Through the discipline of taking a photo each day on my phone I learned that we have a very different attachment and relationship to our phones than we do to a camera. This became the subject of my dissertation when I was doing an MA at Newport.

I still love taking photos with my phone. My phone gives me a feeling of connection to my friends and family. At times it feels like an extension of my brain. I see something. I record it. Save it. Send it. Share it. I am not saying I love my phone more than my camera oh no! My camera takes me places I cannot get to with a camera phone. The photos I take on my phone are more snap shots, but I consciously feel like I am capturing and recording a memory, that can them be shared. The photographs I make with my camera however are solely for me to satisfy my vision and ideas. It is much more selfish and solitary.

One of the points I wanted to make to the students this week is that photography now, in this digital age is all about sharing our images, sometimes instantaneously, and potentialy across the globe. When I first started taking photographs, it was all about the taking of the photograph. For them now, starting out learning to take photos, there are less obstacles to navigate to achieve an acceptable image.

To the picture… I call this photo ‘Paris Train’ after the Beth Orton track that I absolutely love. It was indeed take on a train on it’s way to Paris Nord. I like the way the seat is facing one way and the man’s profile the other. It is just a snap shot from a lovely trip that it will always remind me of, while Beth’s lyrics go round in my head.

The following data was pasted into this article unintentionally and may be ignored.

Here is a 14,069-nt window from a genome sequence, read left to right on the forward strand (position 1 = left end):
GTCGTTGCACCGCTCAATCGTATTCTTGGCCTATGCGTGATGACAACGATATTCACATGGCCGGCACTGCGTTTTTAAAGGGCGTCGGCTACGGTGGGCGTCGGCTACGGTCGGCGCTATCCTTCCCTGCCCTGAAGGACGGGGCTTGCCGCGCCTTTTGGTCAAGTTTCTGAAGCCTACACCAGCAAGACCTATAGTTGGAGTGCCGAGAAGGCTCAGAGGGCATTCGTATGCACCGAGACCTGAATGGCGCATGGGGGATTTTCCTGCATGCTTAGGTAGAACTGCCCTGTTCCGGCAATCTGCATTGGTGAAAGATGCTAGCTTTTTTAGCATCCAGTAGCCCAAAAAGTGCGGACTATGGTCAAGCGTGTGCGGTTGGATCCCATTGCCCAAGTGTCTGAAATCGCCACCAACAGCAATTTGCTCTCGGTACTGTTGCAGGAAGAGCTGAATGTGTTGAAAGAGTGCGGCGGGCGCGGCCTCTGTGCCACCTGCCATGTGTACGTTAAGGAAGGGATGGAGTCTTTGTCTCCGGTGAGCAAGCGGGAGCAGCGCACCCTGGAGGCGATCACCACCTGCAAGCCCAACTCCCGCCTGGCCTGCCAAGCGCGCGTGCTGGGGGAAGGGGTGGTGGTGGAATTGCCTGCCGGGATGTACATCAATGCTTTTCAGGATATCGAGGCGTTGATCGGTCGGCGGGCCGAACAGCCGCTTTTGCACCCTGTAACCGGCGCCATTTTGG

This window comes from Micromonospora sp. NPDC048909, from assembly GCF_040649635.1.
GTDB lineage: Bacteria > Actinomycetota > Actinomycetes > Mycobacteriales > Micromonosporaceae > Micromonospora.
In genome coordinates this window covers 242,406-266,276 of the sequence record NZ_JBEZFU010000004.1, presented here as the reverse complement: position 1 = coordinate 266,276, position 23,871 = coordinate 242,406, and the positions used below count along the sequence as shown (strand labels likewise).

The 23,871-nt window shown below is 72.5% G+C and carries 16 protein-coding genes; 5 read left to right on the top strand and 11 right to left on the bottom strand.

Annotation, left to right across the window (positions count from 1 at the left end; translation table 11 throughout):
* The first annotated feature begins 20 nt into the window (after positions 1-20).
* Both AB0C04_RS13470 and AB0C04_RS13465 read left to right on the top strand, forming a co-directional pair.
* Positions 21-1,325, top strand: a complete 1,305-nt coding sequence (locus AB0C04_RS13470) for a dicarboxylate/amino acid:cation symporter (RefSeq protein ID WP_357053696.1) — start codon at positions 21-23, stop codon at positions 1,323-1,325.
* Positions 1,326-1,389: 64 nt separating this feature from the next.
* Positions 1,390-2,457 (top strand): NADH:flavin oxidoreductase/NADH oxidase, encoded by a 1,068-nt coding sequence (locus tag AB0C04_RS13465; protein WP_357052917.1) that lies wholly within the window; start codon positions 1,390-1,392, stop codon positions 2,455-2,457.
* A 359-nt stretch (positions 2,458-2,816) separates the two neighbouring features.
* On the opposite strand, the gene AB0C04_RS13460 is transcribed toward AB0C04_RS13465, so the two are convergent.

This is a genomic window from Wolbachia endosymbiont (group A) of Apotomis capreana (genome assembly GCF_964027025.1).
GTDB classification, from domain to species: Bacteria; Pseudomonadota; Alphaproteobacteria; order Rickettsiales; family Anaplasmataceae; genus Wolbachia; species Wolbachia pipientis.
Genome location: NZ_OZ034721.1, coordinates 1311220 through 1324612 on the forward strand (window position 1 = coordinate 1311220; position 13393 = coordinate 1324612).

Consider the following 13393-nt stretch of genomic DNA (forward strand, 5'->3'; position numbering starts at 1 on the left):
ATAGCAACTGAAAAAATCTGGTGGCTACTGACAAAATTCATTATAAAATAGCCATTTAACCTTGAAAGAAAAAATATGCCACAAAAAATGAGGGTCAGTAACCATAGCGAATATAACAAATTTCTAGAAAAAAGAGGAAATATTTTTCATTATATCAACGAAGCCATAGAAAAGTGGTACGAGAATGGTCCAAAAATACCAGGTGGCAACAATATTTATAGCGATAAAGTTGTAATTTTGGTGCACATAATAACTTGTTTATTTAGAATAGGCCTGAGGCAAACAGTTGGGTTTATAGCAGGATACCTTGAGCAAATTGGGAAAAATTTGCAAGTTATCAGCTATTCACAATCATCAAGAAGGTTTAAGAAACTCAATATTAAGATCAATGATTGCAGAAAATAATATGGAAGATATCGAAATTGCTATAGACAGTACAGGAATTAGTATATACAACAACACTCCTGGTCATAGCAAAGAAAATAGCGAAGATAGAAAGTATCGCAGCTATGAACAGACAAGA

Polly playing in her garden

This weeks post is an image from a current project titled ‘Pink Princesses’. I have been photographing girls dressed in pink for the past few months. When I was growing up there were loads of colours to choose from. Girls did dress in pink, but it was a conscious choice and it wasn’t the only choice. If you have a daughter now it is impossible to escape the overwhelming surge of pink clothes, pink plastic toys and pink gifts that your child will amass every birthday and Christmas. The pink epidemic effects all families with girls and travels across the class divide.

This is the result of marketing  and consumerism and that it is simply easier and more profitable for companies to produce a product line in only two colours (pink and blue). However this is only part of the answer as boys don’t seem to get obsessed with blue in the same way as a lot of young girls only want to have the ‘pink one’.

In our culture pink is so closely linked with femininity that when girls development reaches the stage of realising that they are female (around the age of 3-4, and interestingly they are not yet at the stage of realising that they are going to stay female!) they try to reinforce their identity by associating themselves with all things girly. Young girls then show a preference for what they perceive to be girly, and in our culture that is pink, along with princesses (largely Disney’s fault this one), butterflies and fairies. All of these relying on apperance for the most part of their appeal. I could go on all day, but back to the photo.

This is Polly playing in her garden. She is a friend of my daughters and I when I went round to her house her mum had layed out all her pink stuff on the bed, which amounted to a mass of clothes and toys that covered a single bed. This had all just accumulated without Polly or her parents actually choosing to buy pink. They were largely gifts and hand me downs. I think this is the same for all of us, that the pink creeps in even when we wouldn’t consciously choose it for our young girls.

Thanks to Polly and Sarah.